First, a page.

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UPDATE: Check out our latest Johns Hopkins podcast interview: What Med School Applicants Must Know About Johns Hopkins >>
Johns Hopkins Medical School is ranked #3 by US News for Research and #17 for Primary care. Last year, JHU received 6090 AMCAS applications and 4327 secondary applications, and interviewed 623 MD candidates and 63 MD/PHD applications. It accepted a total of 271 very lucky and happy candidates.
The gatekeeper and head of admissions at Johns Hopkins is Paul White, one of the most respected and experienced medical school admissions deans in the country. He became Assistant Dean for Admissions at Johns Hopkins first in 2000, went to the University of Minnesota for a few years and returned to JHU as Asst Dean for Admissions in 2012. Welcome, Paul!
What is one thing that you want applicants to know about Hopkins? [1:50]
People often think about us in terms of the amazing research at Hopkins. But we want people to know that we’re a phenomenal place for patient care.
What is JHU’s approach to physician training? [2:20]
It integrates all aspects. Right away when they get here, students learn how to do physical exams – their clinical exposure starts right after their orientation. (From Day 3.) Clinical rotations occur earlier than in other programs, so students get 2 ½ years of clinical rotations in addition to that early exposure. And we have world class hospitals – patients come from all over the world for care here.
What is the goal of the Genes to Society curriculum and approach to medical education pioneered by Johns Hopkins? [4:50]
We want students to approach health as a continuum – from the cellular level, to disease, to society. We approach health disparities as part of the continuum.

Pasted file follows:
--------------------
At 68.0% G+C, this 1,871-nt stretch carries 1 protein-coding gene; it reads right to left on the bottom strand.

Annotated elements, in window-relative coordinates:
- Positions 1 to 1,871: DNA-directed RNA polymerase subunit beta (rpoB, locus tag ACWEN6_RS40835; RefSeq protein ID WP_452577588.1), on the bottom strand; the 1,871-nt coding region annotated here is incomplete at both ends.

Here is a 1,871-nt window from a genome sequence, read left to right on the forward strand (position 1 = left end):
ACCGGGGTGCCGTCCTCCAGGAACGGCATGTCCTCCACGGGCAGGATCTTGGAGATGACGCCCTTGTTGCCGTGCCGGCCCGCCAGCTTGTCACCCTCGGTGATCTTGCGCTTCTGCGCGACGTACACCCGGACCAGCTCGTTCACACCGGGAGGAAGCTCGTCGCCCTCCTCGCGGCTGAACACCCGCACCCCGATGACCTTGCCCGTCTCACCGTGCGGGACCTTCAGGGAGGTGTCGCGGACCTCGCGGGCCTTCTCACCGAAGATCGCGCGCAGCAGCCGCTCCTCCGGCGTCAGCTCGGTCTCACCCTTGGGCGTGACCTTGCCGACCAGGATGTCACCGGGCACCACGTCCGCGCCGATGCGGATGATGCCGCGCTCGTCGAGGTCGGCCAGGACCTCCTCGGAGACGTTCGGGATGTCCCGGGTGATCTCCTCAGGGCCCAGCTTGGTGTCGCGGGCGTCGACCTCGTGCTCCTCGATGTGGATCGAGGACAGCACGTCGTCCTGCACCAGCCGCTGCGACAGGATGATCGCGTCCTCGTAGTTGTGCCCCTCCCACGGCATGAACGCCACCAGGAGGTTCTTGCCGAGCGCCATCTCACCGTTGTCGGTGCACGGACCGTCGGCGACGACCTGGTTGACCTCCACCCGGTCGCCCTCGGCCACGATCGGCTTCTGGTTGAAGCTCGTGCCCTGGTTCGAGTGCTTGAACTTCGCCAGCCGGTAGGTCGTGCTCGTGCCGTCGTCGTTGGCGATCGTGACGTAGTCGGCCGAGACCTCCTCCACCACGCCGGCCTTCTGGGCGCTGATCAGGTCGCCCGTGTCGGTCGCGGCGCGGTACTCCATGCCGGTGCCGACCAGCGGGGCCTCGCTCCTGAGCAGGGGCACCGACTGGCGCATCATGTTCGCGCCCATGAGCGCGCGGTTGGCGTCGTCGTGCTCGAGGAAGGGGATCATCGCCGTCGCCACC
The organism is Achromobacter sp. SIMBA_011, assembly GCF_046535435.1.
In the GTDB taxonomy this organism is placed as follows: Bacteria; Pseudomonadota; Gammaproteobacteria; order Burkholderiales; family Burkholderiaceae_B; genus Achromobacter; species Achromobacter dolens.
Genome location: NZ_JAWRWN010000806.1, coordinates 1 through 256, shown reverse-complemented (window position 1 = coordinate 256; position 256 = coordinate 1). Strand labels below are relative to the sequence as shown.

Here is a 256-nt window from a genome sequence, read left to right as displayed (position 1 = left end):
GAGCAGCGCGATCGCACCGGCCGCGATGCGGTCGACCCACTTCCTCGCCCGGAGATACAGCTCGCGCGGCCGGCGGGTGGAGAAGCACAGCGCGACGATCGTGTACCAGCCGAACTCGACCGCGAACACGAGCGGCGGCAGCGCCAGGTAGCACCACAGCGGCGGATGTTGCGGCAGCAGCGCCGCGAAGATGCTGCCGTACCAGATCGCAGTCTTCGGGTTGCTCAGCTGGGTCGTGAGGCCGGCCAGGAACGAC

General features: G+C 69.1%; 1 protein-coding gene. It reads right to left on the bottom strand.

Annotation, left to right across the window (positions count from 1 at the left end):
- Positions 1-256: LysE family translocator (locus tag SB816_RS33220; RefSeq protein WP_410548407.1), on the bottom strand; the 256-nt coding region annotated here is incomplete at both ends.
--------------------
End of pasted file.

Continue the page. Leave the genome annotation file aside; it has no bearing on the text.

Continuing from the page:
In terms of that social aspect of the continuum, are there classes or is it more experiential learning? [5:50]
Both. In addition to courses, there are intersession programs.
Turning to admissions now. How are you adapting to the new MCAT? Is it still a transitional phase? [6:50]
I think it will take a little time to complete the transition and get comfortable with the new exam. We’re still seeing people with scores from both the old and new tests.
We’re relying more on grades, looking at the rigor of the coursework, and recommendations. But we’ve always done admissions holistically, anyway.
The MSAR data shows that the average MCAT of your matriculated students is actually slightly lower than the average score for applicants. What would cause you to turn away an applicant with a higher MCAT score and admit someone with a lower score? [9:20]
(The MSAR data that Linda cites is from the 2014-15 application cycle. After the podcast, Paul White provided 2015-16 data, and we have his permission to share it here: 6,618 AMCAS and 4,799 secondary applications received. There were 569 applicants interviewed for the MD program and 66 for the MD/PhD program; 277 were admitted and 118 enrolled. )
Well, again, it’s a holistic process. Our average GPA is very high.
If a high MCAT score is all someone has, then that doesn’t inform the committee of anything other than that they test well.
We’ve always done holistic review: we’re looking for students with leadership, involvement, etc. We’d rather see someone who’s done well overall and has all the qualities we’re looking for in a student and who we think will make a good physician.
You mentioned leadership. What are some other things you’re looking for? [10:50]
People who are team players – who work well with others. A strong service orientation – someone who’s going into medicine for the right reasons.
Are you looking for both clinical and research experience? [11:30]
They’re actually not required except for MD/PhD applicants. But how do you know you want to be a physician unless you have some clinical exposure? We find that people with research experience have a stronger understanding of the science behind medicine.
Some applicants pursue extensive firsthand clinical exposure (EMT certification, scribe, etc). How do you feel about shadowing? [12:50]